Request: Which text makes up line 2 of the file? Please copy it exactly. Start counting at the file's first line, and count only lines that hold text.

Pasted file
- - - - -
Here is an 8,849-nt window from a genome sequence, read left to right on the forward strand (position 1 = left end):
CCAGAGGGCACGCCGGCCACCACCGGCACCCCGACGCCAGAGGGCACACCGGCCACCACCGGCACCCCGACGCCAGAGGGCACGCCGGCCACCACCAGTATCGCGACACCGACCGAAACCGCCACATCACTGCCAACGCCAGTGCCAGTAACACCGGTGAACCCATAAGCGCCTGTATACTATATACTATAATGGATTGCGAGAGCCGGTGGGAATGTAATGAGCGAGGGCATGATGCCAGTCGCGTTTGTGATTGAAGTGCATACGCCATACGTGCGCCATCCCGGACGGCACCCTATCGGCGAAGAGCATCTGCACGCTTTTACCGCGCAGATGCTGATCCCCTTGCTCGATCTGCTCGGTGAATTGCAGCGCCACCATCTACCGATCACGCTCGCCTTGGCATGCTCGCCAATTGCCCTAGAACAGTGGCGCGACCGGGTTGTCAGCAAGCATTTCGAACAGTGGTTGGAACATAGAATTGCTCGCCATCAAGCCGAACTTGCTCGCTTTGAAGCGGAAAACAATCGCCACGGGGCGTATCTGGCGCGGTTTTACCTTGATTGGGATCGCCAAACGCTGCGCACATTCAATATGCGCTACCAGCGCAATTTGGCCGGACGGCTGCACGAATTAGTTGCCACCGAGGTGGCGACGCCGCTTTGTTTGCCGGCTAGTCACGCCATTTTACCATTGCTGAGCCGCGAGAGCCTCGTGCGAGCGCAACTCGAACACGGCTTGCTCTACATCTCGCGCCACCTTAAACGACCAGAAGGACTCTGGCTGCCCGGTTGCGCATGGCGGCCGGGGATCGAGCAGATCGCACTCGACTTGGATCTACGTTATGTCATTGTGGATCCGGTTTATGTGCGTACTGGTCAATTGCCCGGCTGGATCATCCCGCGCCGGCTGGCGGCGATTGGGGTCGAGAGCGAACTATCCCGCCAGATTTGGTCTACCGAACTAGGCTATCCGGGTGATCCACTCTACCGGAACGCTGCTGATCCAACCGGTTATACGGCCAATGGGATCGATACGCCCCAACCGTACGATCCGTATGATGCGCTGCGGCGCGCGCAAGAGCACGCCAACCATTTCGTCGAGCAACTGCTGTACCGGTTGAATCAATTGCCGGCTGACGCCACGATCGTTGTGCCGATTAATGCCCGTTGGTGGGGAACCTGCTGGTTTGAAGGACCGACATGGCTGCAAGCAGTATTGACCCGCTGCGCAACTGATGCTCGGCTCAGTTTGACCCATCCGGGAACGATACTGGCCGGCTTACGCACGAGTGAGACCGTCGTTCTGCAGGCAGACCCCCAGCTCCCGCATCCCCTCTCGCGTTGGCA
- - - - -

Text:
CCAGAGGGCACGCCGGCCACCACCGGCACCCCGACGCCAGAGGGCACACCGGCCACCACCGGCACCCCGACGCCAGAGGGCACGCCGGCCACCACCAGTATCGCGACACCGACCGAAACCGCCACATCACTGCCAACGCCAGTGCCAGTAACACCGGTGAACCCATAAGCGCCTGTATACTATATACTATAATGGATTGCGAGAGCCGGTGGGAATGTAATGAGCGAGGGCATGATGCCAGTCGCGTTTGTGATTGAAGTGCATACGCCATACGTGCGCCATCCCGGACGGCACCCTATCGGCGAAGAGCATCTGCACGCTTTTACCGCGCAGATGCTGATCCCCTTGCTCGATCTGCTCGGTGAATTGCAGCGCCACCATCTACCGATCACGCTCGCCTTGGCATGCTCGCCAATTGCCCTAGAACAGTGGCGCGACCGGGTTGTCAGCAAGCATTTCGAACAGTGGTTGGAACATAGAATTGCTCGCCATCAAGCCGAACTTGCTCGCTTTGAAGCGGAAAACAATCGCCACGGGGCGTATCTGGCGCGGTTTTACCTTGATTGGGATCGCCAAACGCTGCGCACATTCAATATGCGCTACCAGCGCAATTTGGCCGGACGGCTGCACGAATTAGTTGCCACCGAGGTGGCGACGCCGCTTTGTTTGCCGGCTAGTCACGCCATTTTACCATTGCTGAGCCGCGAGAGCCTCGTGCGAGCGCAACTCGAACACGGCTTGCTCTACATCTCGCGCCACCTTAAACGACCAGAAGGACTCTGGCTGCCCGGTTGCGCATGGCGGCCGGGGATCGAGCAGATCGCACTCGACTTGGATCTACGTTATGTCATTGTGGATCCGGTTTATGTGCGTACTGGTCAATTGCCCGGCTGGATCATCCCGCGCCGGCTGGCGGCGATTGGGGTCGAGAGCGAACTATCCCGCCAGATTTGGTCTACCGAACTAGGCTATCCGGGTGATCCACTCTACCGGAACGCTGCTGATCCAACCGGTTATACGGCCAATGGGATCGATACGCCCCAACCGTACGATCCGTATGATGCGCTGCGGCGCGCGCAAGAGCACGCCAACCATTTCGTCGAGCAACTGCTGTACCGGTTGAATCAATTGCCGGCTGACGCCACGATCGTTGTGCCGATTAATGCCCGTTGGTGGGGAACCTGCTGGTTTGAAGGACCGACATGGCTGCAAGCAGTATTGACCCGCTGCGCAACTGATGCTCGGCTCAGTTTGACCCATCCGGGAACGATACTGGCCGGCTTACGCACGAGTGAGACCGTCGTTCTGCAGGCAGACCCCCAGCTCCCGCATCCCCTCTCGCGTTGGCA